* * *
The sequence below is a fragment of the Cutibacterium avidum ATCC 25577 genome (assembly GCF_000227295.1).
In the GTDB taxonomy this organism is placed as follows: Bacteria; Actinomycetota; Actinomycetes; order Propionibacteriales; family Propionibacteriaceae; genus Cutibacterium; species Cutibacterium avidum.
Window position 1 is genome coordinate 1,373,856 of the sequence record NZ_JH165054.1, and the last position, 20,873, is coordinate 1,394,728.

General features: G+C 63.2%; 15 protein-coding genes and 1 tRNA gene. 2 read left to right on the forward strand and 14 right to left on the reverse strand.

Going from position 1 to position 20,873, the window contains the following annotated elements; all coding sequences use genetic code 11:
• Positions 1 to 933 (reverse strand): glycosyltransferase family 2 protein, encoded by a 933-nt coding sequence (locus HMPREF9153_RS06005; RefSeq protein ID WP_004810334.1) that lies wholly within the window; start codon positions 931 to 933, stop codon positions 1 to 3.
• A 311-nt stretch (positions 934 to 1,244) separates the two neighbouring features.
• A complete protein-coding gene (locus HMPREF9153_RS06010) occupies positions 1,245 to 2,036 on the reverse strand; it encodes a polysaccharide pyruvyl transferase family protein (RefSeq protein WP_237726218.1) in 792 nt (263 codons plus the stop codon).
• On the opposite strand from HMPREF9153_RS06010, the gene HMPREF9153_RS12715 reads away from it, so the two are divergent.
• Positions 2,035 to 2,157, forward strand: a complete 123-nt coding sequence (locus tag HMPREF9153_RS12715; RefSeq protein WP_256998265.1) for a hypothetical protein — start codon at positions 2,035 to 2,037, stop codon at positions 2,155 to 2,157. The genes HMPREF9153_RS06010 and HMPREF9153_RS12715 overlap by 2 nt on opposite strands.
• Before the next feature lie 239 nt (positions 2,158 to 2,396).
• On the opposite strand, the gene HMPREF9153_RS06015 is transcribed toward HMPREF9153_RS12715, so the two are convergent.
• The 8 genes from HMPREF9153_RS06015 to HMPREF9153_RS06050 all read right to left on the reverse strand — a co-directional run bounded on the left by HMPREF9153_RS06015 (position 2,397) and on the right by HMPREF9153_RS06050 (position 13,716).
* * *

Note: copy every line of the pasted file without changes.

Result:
The sequence below is a fragment of the Cutibacterium avidum ATCC 25577 genome (assembly GCF_000227295.1).
In the GTDB taxonomy this organism is placed as follows: Bacteria; Actinomycetota; Actinomycetes; order Propionibacteriales; family Propionibacteriaceae; genus Cutibacterium; species Cutibacterium avidum.
Window position 1 is genome coordinate 1,373,856 of the sequence record NZ_JH165054.1, and the last position, 20,873, is coordinate 1,394,728.

General features: G+C 63.2%; 15 protein-coding genes and 1 tRNA gene. 2 read left to right on the forward strand and 14 right to left on the reverse strand.

Going from position 1 to position 20,873, the window contains the following annotated elements; all coding sequences use genetic code 11:
• Positions 1 to 933 (reverse strand): glycosyltransferase family 2 protein, encoded by a 933-nt coding sequence (locus HMPREF9153_RS06005; RefSeq protein ID WP_004810334.1) that lies wholly within the window; start codon positions 931 to 933, stop codon positions 1 to 3.
• A 311-nt stretch (positions 934 to 1,244) separates the two neighbouring features.
• A complete protein-coding gene (locus HMPREF9153_RS06010) occupies positions 1,245 to 2,036 on the reverse strand; it encodes a polysaccharide pyruvyl transferase family protein (RefSeq protein WP_237726218.1) in 792 nt (263 codons plus the stop codon).
• On the opposite strand from HMPREF9153_RS06010, the gene HMPREF9153_RS12715 reads away from it, so the two are divergent.
• Positions 2,035 to 2,157, forward strand: a complete 123-nt coding sequence (locus tag HMPREF9153_RS12715; RefSeq protein WP_256998265.1) for a hypothetical protein — start codon at positions 2,035 to 2,037, stop codon at positions 2,155 to 2,157. The genes HMPREF9153_RS06010 and HMPREF9153_RS12715 overlap by 2 nt on opposite strands.
• Before the next feature lie 239 nt (positions 2,158 to 2,396).
• On the opposite strand, the gene HMPREF9153_RS06015 is transcribed toward HMPREF9153_RS12715, so the two are convergent.
• The 8 genes from HMPREF9153_RS06015 to HMPREF9153_RS06050 all read right to left on the reverse strand — a co-directional run bounded on the left by HMPREF9153_RS06015 (position 2,397) and on the right by HMPREF9153_RS06050 (position 13,716).